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Technical Paper

Use of Fuzzy Logic in Wheel Slip Assignment - Part II: Yaw Rate Control with Sideslip Angle Limitation

This paper is an extension to the work presented in part I [1]. The control objective is still the same - use a logic based control design technique to assign a wheel slip, λ, to each corner of a vehicle, to track overall desired vehicle dynamics. As in part I, a fuzzy logic based controller is the primary control, with additional logic to select the inside/outside classifiers for the wheels. In part I, only the reduction of yaw rate error, e, was considered. It was shown that, although the overall system had satisfactory performance, there was slight deteriorization in the tracking performance when trying to compensate through a significant vehicle sideslip angle, β. In this paper, additional logic is introduced into the control to limit the vehicle sideslip angle, β; thus, allowing for a more robust desired yaw rate, Ωd, tracking control performance. The emergency lane change maneuver is simulated to show the effectiveness of the redesigned control.
Technical Paper

An Analytical Assessment of Rotor Distortion Attributed to Wheel Assembly

The lateral runout of disc brake corner components can lead to the generation of brake system pulsation. Emphasis on reducing component flatness and lateral runout tolerances are a typical response to address this phenomenon. This paper presents the results of an analytical study that examined the effect that the attachment of the wheel to the brake corner assembly could have on the lateral distortion of the rotor. An analysis procedure was developed to utilize the finite element method and simulate the mechanics of the assembly process. Calculated rotor distortions were compared to laboratory measurements. A statistical approach was utilized, in conjunction with the finite element method, to study a number of wheel and brake corner parameters and identify the characteristics of a robust design.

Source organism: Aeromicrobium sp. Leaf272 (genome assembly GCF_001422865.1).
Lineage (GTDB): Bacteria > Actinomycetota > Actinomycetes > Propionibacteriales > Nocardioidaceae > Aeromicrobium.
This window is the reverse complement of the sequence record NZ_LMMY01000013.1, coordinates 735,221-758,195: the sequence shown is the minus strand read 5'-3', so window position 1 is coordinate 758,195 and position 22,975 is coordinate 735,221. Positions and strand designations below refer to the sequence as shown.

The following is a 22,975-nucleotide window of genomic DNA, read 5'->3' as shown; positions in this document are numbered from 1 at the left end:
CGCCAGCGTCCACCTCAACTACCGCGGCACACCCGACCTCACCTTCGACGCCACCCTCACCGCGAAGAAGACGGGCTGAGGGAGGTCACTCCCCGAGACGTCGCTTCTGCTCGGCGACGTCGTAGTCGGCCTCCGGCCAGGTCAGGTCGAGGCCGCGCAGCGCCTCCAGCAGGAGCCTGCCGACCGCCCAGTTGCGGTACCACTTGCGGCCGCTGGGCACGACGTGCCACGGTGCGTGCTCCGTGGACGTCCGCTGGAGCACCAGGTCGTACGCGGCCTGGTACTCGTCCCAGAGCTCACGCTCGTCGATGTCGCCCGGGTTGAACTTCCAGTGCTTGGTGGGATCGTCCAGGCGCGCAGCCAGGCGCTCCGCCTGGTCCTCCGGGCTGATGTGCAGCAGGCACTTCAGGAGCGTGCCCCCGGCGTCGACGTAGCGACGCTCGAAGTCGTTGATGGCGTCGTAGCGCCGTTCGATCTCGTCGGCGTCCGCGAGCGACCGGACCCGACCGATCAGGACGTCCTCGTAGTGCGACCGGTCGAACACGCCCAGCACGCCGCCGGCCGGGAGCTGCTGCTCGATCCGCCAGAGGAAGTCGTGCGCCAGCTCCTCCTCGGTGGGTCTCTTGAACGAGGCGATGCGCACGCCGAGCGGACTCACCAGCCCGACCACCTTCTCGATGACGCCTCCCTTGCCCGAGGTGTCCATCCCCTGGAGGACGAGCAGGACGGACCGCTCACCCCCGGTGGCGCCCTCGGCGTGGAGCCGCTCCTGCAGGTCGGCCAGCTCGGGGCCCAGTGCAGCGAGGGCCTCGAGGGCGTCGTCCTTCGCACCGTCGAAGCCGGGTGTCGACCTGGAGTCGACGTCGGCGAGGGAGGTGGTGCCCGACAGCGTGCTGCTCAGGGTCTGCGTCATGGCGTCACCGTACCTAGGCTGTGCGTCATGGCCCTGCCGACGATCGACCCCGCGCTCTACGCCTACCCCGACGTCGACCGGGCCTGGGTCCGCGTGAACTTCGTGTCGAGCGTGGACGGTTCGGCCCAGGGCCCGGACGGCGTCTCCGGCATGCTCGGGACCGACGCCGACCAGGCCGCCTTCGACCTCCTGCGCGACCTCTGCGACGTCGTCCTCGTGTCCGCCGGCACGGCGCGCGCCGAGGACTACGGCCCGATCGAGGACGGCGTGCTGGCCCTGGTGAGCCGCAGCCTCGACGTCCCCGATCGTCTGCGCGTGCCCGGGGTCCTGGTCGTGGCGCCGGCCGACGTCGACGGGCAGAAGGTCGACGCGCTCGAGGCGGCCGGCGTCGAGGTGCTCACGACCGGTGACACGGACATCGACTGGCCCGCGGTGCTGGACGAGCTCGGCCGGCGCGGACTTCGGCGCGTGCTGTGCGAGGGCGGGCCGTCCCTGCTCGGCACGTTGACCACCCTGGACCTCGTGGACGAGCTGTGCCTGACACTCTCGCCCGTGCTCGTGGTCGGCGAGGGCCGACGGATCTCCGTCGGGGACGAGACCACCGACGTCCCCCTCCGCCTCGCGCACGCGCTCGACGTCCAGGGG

Technical Paper

Kansei Engineering Application on Commercial Truck Interior Design Harmony

Vehicle interior harmony has drawn increasing attention from customers in recent years. Kansei Engineering is an effective approach to quantify the relationship between design parameters and customer perceptions of the product. This article is a continuation of our previous study on commercial truck interior harmony. Herein, we investigated the customer perception of the visual aspects of commercial truck door interior design using classification methods. This article describes how these visual impressions are related to design elements using quantification theory, a commonly used method in Kansei Engineering. The results reveal that trim material, shape, color, window shape, and map pocket are design elements that strongly affect the perception of elegance and preferences of truck drivers. The results also showed a significant difference between the perception of the truck drivers and design engineers.